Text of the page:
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Richard Garriott and Todd Porter Are Creating a New, NFT-Based MMORPG – The Ultima Codex

Richard Garriott and Todd Porter Are Creating a New, NFT-Based MMORPG – The Ultima Codex

It is nearly two weeks after April Fool’s Day, so it would appear that this news — as reported by PCGamesN — is not, in fact, having us on:

Richard Garriott, known to Ultima fans as ‘Lord British,’ is making another MMO – but this time, it’s going to be built using blockchain technology.

Garriott is working with long-time collaborator Todd Porter, and the pair say they’re well aware of the problems crypto brings with it, both in terms of the technology itself and its reputation with players.

Let’s maybe take a moment to take a look at who Todd Porter is, in case the name isn’t familiar. No, he’s not the child actor; according to his LinkedIn bio, he got his start in the games industry working as a game designer for Knights of Legend, and a designer/musician/writer for Ultima 6. He also worked on Wing Commander, though he doesn’t give any details as to his role on that team.

After leaving Origin Systems, he helped co-found Ion Storm, and was at that studio for four years before leaving game development for a variety of other ventures (including, but not limited to, audio/video conversion tools, server-based digital photo processing software, and casino and horse track operations). Starting in 2016, he began stepping into what we’d now call metaverse-related developments, first as a director for the Creator Program at IMVU, then as the founder of Advanced Imagination, and then as a vice president for the company that develops TapTop (a virtual tabletop gaming platform). In 2017, he helped found CornBilt Games (a board game company). And since earlier this year, he has been the CEO and CPO at DeMeta, a division of DeHorizon (which bills itself as a “metaverse game ecosystem” company, its software built atop — you guessed it — blockchain technology).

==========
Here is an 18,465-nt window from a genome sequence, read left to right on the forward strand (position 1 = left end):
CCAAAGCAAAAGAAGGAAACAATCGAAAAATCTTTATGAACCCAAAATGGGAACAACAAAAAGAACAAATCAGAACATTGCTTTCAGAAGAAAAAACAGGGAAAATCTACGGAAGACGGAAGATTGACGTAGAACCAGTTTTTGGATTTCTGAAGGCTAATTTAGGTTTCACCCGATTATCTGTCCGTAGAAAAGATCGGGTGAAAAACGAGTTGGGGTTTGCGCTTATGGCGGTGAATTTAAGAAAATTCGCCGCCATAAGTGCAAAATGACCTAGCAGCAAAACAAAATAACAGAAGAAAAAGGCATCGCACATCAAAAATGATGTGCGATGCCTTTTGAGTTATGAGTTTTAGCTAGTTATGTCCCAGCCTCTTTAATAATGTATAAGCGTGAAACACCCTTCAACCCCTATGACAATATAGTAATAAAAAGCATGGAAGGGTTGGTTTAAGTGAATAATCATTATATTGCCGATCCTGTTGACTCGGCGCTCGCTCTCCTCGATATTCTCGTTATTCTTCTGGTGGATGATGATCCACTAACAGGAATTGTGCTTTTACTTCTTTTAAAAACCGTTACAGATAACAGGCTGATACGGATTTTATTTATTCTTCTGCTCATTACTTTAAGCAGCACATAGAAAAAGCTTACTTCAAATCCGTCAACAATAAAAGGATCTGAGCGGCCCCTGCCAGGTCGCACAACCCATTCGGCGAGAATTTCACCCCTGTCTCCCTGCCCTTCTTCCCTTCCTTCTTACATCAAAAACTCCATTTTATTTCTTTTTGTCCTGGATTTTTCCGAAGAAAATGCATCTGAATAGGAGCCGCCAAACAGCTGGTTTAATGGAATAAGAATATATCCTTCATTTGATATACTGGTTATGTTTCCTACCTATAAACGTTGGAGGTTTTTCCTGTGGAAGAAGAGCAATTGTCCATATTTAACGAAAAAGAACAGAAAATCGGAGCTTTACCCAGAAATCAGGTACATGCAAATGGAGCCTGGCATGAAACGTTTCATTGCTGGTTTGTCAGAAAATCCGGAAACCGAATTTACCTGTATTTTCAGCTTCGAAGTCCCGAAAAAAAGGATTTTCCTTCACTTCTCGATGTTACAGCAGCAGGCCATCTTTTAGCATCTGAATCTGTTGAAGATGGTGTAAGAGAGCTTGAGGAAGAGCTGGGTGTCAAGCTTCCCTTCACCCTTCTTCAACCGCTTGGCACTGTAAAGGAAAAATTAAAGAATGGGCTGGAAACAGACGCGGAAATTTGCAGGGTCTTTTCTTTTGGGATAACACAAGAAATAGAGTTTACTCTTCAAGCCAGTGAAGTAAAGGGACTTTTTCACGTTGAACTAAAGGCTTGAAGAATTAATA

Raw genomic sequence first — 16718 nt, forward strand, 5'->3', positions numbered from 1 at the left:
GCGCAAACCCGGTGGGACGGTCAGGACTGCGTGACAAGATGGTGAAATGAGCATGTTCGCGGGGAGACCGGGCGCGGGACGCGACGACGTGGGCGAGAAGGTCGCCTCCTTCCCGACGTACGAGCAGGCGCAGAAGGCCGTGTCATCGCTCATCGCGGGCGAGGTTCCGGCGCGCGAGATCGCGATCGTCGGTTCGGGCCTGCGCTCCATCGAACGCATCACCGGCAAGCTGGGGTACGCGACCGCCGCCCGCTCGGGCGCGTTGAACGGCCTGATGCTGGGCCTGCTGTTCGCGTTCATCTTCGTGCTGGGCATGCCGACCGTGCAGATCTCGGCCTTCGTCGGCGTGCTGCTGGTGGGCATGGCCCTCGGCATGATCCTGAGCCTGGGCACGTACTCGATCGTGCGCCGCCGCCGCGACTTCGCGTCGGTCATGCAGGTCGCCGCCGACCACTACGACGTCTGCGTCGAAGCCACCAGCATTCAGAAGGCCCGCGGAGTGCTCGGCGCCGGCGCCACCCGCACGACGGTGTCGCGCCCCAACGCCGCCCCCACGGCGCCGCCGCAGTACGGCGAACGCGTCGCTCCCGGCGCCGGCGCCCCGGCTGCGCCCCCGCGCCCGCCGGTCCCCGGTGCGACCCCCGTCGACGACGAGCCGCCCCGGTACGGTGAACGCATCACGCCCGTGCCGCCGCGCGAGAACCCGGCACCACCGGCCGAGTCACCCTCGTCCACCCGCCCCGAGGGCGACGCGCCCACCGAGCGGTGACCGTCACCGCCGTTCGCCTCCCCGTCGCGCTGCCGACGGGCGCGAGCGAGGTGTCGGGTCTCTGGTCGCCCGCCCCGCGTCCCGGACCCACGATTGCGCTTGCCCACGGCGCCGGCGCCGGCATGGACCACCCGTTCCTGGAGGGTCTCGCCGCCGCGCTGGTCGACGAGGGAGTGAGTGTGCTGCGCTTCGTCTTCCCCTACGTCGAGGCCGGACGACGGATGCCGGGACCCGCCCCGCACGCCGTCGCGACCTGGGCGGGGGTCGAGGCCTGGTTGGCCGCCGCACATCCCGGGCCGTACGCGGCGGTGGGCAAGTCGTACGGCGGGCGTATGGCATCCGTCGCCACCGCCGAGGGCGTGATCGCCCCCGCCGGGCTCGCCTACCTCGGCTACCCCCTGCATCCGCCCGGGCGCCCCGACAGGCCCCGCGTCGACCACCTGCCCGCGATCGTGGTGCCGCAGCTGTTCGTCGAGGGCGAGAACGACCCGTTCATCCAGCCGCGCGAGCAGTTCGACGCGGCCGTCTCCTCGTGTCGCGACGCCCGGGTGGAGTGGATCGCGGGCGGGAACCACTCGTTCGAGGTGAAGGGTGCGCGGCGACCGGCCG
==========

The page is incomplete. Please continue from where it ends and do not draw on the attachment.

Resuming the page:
Now, there have been a few games built on one blockchain or another; you may have heard of Axie Infinity in the news lately. Legends of Aria — developed by Citadel Studios, which studio was founded by former Ultima Online veterans — is also making the jump to blockchain in the near future. But as you might expect, Garriott and Porter think that current attempts to build games on the blockchain have been…lacking:

“There’s not really any good NFT games right now, in my opinion,” Porter tells us. “I’ve not seen anything that I felt has really held up any gameplay.” Garriott agrees, and says part of that is down to the fact that it’s still early days – there hasn’t been enough time since NFTs became a major fad for anyone to develop a strong title based on the technology.

The game Garriott and Porter are working on is in the early stages of production and doesn’t have an official name yet, but it’ll be a modern spin on the familiar Ultima format – a top-down, isometric fantasy RPG. Porter says they’ve secured traditional sources of funding for the game’s development, but will supplement that with an NFT-based land sale. Players interested in owning part of the game will be able to purchase specific chunks of it as NFTs.